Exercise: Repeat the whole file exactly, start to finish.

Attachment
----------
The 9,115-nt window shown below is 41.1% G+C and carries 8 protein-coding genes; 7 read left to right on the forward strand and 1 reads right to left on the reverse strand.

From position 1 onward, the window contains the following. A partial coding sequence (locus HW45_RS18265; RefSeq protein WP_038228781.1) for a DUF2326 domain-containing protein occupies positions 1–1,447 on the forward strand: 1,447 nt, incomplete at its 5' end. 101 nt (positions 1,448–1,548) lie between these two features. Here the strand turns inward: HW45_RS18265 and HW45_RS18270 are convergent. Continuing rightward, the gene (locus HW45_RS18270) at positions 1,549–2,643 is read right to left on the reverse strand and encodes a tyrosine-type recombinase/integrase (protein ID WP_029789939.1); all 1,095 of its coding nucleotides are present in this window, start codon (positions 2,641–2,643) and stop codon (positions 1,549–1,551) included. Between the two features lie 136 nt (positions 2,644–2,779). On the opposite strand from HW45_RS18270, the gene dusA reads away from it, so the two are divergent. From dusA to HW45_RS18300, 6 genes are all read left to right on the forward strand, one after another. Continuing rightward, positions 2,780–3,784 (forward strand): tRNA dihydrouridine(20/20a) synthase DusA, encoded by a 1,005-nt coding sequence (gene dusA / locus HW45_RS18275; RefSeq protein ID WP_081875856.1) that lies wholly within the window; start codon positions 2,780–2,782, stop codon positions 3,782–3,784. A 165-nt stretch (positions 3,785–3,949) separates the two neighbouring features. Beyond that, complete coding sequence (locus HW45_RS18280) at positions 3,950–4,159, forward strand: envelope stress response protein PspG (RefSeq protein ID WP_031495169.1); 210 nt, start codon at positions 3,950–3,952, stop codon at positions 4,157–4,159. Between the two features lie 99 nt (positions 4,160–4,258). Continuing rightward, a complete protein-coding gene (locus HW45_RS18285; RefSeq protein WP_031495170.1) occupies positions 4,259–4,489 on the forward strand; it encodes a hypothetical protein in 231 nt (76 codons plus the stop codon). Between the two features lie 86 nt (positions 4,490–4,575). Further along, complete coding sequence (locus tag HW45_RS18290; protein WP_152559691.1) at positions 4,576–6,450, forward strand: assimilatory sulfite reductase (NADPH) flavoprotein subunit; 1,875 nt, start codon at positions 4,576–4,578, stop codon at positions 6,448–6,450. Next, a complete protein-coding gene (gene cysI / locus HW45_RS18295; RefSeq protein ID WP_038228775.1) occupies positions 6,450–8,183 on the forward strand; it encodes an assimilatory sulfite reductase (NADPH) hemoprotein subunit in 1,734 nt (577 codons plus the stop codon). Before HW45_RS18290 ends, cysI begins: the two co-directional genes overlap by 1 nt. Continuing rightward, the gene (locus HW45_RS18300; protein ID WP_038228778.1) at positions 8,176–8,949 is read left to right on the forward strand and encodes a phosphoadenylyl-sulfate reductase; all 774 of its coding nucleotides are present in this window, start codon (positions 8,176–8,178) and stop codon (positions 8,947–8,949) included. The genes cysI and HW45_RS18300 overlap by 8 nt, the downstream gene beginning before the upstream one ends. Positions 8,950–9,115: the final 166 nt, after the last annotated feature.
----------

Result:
The 9,115-nt window shown below is 41.1% G+C and carries 8 protein-coding genes; 7 read left to right on the forward strand and 1 reads right to left on the reverse strand.

From position 1 onward, the window contains the following. A partial coding sequence (locus HW45_RS18265; RefSeq protein WP_038228781.1) for a DUF2326 domain-containing protein occupies positions 1–1,447 on the forward strand: 1,447 nt, incomplete at its 5' end. 101 nt (positions 1,448–1,548) lie between these two features. Here the strand turns inward: HW45_RS18265 and HW45_RS18270 are convergent. Continuing rightward, the gene (locus HW45_RS18270) at positions 1,549–2,643 is read right to left on the reverse strand and encodes a tyrosine-type recombinase/integrase (protein ID WP_029789939.1); all 1,095 of its coding nucleotides are present in this window, start codon (positions 2,641–2,643) and stop codon (positions 1,549–1,551) included. Between the two features lie 136 nt (positions 2,644–2,779). On the opposite strand from HW45_RS18270, the gene dusA reads away from it, so the two are divergent. From dusA to HW45_RS18300, 6 genes are all read left to right on the forward strand, one after another. Continuing rightward, positions 2,780–3,784 (forward strand): tRNA dihydrouridine(20/20a) synthase DusA, encoded by a 1,005-nt coding sequence (gene dusA / locus HW45_RS18275; RefSeq protein ID WP_081875856.1) that lies wholly within the window; start codon positions 2,780–2,782, stop codon positions 3,782–3,784. A 165-nt stretch (positions 3,785–3,949) separates the two neighbouring features. Beyond that, complete coding sequence (locus HW45_RS18280) at positions 3,950–4,159, forward strand: envelope stress response protein PspG (RefSeq protein ID WP_031495169.1); 210 nt, start codon at positions 3,950–3,952, stop codon at positions 4,157–4,159. Between the two features lie 99 nt (positions 4,160–4,258). Continuing rightward, a complete protein-coding gene (locus HW45_RS18285; RefSeq protein WP_031495170.1) occupies positions 4,259–4,489 on the forward strand; it encodes a hypothetical protein in 231 nt (76 codons plus the stop codon). Between the two features lie 86 nt (positions 4,490–4,575). Further along, complete coding sequence (locus tag HW45_RS18290; protein WP_152559691.1) at positions 4,576–6,450, forward strand: assimilatory sulfite reductase (NADPH) flavoprotein subunit; 1,875 nt, start codon at positions 4,576–4,578, stop codon at positions 6,448–6,450. Next, a complete protein-coding gene (gene cysI / locus HW45_RS18295; RefSeq protein ID WP_038228775.1) occupies positions 6,450–8,183 on the forward strand; it encodes an assimilatory sulfite reductase (NADPH) hemoprotein subunit in 1,734 nt (577 codons plus the stop codon). Before HW45_RS18290 ends, cysI begins: the two co-directional genes overlap by 1 nt. Continuing rightward, the gene (locus HW45_RS18300; protein ID WP_038228778.1) at positions 8,176–8,949 is read left to right on the forward strand and encodes a phosphoadenylyl-sulfate reductase; all 774 of its coding nucleotides are present in this window, start codon (positions 8,176–8,178) and stop codon (positions 8,947–8,949) included. The genes cysI and HW45_RS18300 overlap by 8 nt, the downstream gene beginning before the upstream one ends. Positions 8,950–9,115: the final 166 nt, after the last annotated feature.